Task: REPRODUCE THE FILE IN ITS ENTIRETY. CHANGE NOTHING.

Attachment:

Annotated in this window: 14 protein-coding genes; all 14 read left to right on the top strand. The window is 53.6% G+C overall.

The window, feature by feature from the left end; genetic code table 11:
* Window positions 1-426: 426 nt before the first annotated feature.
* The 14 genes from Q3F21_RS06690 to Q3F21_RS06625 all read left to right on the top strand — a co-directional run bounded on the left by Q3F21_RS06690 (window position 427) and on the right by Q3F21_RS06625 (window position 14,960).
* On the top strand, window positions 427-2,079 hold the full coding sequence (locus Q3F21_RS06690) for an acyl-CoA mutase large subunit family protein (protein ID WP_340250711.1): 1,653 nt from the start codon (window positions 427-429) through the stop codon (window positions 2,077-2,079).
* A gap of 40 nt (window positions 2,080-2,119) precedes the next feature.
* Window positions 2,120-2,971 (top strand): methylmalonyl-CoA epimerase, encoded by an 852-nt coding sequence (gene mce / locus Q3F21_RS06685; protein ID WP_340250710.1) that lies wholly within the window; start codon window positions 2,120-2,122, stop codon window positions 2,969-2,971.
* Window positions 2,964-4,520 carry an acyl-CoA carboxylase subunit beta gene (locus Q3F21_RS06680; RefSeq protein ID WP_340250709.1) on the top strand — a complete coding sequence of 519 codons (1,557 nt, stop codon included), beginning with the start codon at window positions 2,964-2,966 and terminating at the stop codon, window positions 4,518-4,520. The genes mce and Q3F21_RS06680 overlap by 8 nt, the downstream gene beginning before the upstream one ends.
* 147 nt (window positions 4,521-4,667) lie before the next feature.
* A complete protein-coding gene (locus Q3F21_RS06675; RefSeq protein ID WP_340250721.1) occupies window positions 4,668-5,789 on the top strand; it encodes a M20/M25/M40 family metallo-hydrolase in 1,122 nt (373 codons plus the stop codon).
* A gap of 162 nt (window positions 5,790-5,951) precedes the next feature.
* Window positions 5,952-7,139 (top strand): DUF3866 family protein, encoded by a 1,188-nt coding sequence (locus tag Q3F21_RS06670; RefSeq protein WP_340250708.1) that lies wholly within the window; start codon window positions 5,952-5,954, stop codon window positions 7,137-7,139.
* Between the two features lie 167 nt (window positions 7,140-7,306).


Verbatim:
Annotated in this window: 14 protein-coding genes; all 14 read left to right on the top strand. The window is 53.6% G+C overall.

The window, feature by feature from the left end; genetic code table 11:
* Window positions 1-426: 426 nt before the first annotated feature.
* The 14 genes from Q3F21_RS06690 to Q3F21_RS06625 all read left to right on the top strand — a co-directional run bounded on the left by Q3F21_RS06690 (window position 427) and on the right by Q3F21_RS06625 (window position 14,960).
* On the top strand, window positions 427-2,079 hold the full coding sequence (locus Q3F21_RS06690) for an acyl-CoA mutase large subunit family protein (protein ID WP_340250711.1): 1,653 nt from the start codon (window positions 427-429) through the stop codon (window positions 2,077-2,079).
* A gap of 40 nt (window positions 2,080-2,119) precedes the next feature.
* Window positions 2,120-2,971 (top strand): methylmalonyl-CoA epimerase, encoded by an 852-nt coding sequence (gene mce / locus Q3F21_RS06685; protein ID WP_340250710.1) that lies wholly within the window; start codon window positions 2,120-2,122, stop codon window positions 2,969-2,971.
* Window positions 2,964-4,520 carry an acyl-CoA carboxylase subunit beta gene (locus Q3F21_RS06680; RefSeq protein ID WP_340250709.1) on the top strand — a complete coding sequence of 519 codons (1,557 nt, stop codon included), beginning with the start codon at window positions 2,964-2,966 and terminating at the stop codon, window positions 4,518-4,520. The genes mce and Q3F21_RS06680 overlap by 8 nt, the downstream gene beginning before the upstream one ends.
* 147 nt (window positions 4,521-4,667) lie before the next feature.
* A complete protein-coding gene (locus Q3F21_RS06675; RefSeq protein ID WP_340250721.1) occupies window positions 4,668-5,789 on the top strand; it encodes a M20/M25/M40 family metallo-hydrolase in 1,122 nt (373 codons plus the stop codon).
* A gap of 162 nt (window positions 5,790-5,951) precedes the next feature.
* Window positions 5,952-7,139 (top strand): DUF3866 family protein, encoded by a 1,188-nt coding sequence (locus tag Q3F21_RS06670; RefSeq protein WP_340250708.1) that lies wholly within the window; start codon window positions 5,952-5,954, stop codon window positions 7,137-7,139.
* Between the two features lie 167 nt (window positions 7,140-7,306).